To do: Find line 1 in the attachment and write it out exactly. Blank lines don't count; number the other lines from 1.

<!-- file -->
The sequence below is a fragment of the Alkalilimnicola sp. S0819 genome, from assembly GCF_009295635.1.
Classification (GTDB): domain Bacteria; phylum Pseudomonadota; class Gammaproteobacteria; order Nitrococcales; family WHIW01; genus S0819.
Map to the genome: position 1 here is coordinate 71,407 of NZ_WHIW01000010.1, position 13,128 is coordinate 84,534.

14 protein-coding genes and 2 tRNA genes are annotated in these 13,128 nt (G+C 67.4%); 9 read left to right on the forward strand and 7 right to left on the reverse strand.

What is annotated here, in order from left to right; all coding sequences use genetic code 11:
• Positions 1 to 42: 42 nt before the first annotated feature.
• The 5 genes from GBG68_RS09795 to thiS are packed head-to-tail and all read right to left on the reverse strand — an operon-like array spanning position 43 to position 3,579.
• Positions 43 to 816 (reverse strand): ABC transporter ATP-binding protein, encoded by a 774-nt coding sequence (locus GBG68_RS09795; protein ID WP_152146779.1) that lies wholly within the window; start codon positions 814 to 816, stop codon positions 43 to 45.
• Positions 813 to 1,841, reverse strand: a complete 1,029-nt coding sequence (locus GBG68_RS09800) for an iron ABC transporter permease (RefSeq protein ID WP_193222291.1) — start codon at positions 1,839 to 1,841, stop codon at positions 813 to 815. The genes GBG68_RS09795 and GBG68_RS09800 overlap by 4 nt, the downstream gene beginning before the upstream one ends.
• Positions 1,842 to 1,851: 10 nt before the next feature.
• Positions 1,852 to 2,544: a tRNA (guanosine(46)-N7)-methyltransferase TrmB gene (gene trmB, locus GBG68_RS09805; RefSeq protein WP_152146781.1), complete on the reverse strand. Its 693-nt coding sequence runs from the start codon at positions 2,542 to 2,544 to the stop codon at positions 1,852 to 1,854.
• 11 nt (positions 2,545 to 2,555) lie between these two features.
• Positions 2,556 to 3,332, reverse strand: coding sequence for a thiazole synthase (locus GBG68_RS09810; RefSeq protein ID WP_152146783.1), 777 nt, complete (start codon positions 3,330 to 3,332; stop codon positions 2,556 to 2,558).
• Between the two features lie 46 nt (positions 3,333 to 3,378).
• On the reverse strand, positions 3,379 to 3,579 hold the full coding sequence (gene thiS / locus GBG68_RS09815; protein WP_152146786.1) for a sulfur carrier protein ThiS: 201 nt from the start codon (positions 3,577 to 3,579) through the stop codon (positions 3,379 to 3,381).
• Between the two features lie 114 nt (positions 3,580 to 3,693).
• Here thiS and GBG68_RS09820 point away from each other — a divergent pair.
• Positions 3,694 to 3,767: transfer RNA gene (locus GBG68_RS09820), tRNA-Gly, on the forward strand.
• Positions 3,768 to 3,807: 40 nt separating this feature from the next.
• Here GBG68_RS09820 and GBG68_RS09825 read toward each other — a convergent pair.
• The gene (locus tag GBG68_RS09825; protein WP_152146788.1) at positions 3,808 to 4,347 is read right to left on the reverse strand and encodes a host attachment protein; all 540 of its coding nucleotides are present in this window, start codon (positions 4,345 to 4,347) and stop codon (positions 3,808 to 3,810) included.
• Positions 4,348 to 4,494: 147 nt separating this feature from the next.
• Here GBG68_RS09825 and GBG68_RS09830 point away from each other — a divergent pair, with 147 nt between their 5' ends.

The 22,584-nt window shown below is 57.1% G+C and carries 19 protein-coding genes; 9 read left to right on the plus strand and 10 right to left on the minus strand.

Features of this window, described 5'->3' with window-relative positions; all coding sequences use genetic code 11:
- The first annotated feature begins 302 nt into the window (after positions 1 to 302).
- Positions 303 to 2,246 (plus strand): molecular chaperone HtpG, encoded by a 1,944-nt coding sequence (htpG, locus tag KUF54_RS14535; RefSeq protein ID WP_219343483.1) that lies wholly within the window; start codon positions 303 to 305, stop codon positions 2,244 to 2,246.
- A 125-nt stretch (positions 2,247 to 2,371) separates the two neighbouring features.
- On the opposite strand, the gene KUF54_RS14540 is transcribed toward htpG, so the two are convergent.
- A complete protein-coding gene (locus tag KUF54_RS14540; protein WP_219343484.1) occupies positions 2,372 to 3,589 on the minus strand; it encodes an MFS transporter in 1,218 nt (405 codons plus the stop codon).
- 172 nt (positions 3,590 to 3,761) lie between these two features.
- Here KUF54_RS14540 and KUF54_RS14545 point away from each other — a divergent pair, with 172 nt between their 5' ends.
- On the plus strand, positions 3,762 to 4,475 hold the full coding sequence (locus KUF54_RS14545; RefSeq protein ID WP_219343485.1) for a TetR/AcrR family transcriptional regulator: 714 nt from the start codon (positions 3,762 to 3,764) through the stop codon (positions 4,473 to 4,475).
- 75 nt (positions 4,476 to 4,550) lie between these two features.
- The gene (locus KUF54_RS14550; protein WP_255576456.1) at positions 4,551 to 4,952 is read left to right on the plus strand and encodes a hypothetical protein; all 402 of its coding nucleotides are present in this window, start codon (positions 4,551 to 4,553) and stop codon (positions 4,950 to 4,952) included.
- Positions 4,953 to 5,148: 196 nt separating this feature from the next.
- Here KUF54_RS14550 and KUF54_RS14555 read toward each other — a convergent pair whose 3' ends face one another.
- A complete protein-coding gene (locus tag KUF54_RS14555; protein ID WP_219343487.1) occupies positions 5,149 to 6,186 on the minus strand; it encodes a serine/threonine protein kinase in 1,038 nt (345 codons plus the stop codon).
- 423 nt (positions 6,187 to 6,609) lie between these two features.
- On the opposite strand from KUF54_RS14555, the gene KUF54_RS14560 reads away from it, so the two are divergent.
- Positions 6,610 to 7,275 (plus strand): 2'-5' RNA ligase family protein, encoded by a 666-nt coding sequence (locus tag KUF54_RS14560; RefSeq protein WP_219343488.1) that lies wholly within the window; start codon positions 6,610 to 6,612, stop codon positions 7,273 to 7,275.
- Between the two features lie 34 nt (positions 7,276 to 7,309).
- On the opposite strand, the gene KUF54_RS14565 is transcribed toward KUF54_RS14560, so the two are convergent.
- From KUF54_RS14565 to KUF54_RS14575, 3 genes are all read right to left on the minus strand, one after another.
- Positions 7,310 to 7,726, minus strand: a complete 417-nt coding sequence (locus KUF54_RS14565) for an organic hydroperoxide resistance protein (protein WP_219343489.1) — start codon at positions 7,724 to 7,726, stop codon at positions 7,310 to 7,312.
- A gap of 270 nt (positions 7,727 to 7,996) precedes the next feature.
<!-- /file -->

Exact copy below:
The sequence below is a fragment of the Alkalilimnicola sp. S0819 genome, from assembly GCF_009295635.1.